By Paul Hall
Individuals around the world live their lives in relative anonymity — going to work, completing daily chores, and spending time with their family and friends. It could be just the routine of it all or a lack of motivation, but in the film Nobody, life is all about hiding out, keeping safe and starting fresh.
Hutch Mansell (Bob Odenkirk) is living the life of a nobody. A day includes breakfast, commuting, taking out the trash and all of the monotony that goes along with just existing. When his family is robbed one night, Hutch drops a notch or two in the eyes of his son and friends as he refuses to get involved. He’s a simple man and, some might say, simply a nobody. But as with any individual, there is more to Hutch than meets the eye.
When the mild-mannered family man realizes that not only was some money taken during the attack but his daughter’s bracelet is gone as well, things get personal. But revenge will take a bit of a detour and we will soon find out if Hutch is simply a nobody or really a somebody. While his family is in the dark, there are those who know Hutch’s past and those who know the John Wick-esque hell that is ready to be unleashed.
Odenkirk is the right man for the role of Hutch. He glides with ease from common man just surviving the day-to-day grind to aggressive retaliator who will rectify any wrong. It’s a thing of beauty to watch, as you totally believe his performance in either role and that’s vital to the success of Nobody. If you don’t accept Odenkirk, you won’t accept the entire film.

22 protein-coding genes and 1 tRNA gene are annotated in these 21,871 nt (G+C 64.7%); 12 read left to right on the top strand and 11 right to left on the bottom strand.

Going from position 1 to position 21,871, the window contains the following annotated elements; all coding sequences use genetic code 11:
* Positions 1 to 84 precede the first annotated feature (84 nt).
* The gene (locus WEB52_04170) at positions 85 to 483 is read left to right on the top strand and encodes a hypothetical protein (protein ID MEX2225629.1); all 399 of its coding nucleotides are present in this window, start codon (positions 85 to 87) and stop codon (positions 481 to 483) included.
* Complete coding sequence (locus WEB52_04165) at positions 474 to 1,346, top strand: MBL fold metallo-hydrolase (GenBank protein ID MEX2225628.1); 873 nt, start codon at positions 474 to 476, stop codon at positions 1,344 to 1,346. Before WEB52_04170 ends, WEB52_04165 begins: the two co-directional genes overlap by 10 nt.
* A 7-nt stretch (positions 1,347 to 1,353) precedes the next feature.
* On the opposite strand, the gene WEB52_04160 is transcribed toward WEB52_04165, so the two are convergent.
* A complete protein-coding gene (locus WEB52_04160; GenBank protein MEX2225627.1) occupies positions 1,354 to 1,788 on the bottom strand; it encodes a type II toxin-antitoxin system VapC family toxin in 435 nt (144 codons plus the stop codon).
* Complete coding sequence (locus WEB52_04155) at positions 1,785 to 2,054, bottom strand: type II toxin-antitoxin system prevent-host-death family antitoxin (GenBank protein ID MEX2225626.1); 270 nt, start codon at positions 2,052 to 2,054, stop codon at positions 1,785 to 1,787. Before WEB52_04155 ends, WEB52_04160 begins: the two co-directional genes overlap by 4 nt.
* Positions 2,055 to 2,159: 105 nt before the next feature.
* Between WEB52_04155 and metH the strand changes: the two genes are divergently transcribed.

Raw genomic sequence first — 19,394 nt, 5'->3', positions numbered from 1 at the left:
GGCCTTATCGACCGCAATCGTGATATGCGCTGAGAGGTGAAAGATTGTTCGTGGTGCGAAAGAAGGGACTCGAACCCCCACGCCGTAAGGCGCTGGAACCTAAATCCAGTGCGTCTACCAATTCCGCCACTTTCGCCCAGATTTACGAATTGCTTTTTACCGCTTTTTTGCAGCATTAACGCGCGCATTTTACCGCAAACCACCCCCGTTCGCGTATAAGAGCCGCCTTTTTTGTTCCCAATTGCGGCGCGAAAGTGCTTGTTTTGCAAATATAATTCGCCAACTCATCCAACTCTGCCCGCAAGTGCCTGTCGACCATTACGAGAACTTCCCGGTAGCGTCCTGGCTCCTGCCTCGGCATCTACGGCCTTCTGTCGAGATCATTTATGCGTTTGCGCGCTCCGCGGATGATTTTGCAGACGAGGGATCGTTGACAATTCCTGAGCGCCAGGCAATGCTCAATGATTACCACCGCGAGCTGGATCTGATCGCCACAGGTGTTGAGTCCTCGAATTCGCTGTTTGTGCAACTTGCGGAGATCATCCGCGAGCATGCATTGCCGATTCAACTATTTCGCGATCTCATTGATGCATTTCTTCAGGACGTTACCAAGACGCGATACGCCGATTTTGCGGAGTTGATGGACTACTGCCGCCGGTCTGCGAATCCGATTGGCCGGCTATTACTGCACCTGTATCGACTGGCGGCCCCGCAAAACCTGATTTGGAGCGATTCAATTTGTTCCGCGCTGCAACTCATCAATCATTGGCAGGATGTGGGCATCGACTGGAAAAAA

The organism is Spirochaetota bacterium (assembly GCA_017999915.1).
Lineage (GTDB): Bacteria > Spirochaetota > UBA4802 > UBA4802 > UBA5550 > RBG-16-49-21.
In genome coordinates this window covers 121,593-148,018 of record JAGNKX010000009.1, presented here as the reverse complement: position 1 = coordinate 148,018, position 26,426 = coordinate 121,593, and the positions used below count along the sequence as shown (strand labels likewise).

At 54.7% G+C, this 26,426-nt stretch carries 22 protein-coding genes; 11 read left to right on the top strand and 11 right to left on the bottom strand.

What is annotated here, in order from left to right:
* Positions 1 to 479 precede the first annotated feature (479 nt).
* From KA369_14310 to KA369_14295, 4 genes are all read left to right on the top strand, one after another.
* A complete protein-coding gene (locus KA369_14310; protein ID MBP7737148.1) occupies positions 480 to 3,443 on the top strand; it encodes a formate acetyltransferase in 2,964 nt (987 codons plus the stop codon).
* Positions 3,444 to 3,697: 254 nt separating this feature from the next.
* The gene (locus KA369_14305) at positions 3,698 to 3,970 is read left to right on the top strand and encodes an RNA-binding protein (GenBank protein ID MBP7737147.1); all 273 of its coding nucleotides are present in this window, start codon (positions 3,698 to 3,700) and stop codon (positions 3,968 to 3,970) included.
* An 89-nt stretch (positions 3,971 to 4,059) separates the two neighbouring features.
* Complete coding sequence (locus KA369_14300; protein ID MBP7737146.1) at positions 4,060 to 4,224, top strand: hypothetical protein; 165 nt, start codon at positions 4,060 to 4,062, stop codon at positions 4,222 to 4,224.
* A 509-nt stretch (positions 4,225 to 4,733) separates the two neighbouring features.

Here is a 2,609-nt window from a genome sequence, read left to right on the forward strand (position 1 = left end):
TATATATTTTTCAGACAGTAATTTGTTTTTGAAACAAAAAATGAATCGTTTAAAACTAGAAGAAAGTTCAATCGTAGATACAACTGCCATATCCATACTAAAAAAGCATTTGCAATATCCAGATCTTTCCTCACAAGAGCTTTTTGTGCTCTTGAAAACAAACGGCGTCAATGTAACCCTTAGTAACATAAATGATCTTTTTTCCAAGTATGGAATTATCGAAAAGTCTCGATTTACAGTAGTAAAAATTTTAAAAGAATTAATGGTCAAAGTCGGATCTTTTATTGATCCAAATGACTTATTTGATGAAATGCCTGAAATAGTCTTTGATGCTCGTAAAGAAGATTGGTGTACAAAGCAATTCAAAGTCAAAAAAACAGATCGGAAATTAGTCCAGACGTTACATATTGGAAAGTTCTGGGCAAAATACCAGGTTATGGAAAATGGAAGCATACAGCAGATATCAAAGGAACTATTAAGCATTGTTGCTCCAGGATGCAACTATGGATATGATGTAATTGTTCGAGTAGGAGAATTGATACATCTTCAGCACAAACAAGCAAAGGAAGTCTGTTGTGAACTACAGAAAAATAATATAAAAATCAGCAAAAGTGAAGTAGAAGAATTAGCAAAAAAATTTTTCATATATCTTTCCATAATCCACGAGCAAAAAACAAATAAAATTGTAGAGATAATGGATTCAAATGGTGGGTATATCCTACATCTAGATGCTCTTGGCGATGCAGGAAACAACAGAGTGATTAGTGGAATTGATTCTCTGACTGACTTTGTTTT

Alongside Odenkirk is a strong yet unremarkable villain in Aleksey Serebryakov, and a crowd-pleasing role for Christopher Lloyd. But make no mistake, regardless of the supporting cast — which also includes the underused Connie Nielsen — this is Odenkirk’s film to succeed or fail in.
Yes, Nobody falls in a long line of revenge films throughout the years, but it manages to be both fun and violent, and it feels real. Odenkirk resonates with viewers in a way that feels relatable and that alone makes the film a winner. I cannot tell a lie: I loved Christopher Lloyd as well, but this type of film needs to be witty and fun to last, and it does.
In the sea of films in the marketplace that deal with revenge, Nobody is far from iconic, but there is definitely somebody on the other end of the chaos.
Paul’s Grade: B
Stars: Bob Odenkirk, Aleksey Serebryakov, Connie Nielsen, Christopher Lloyd
Director: Ilya Naishuller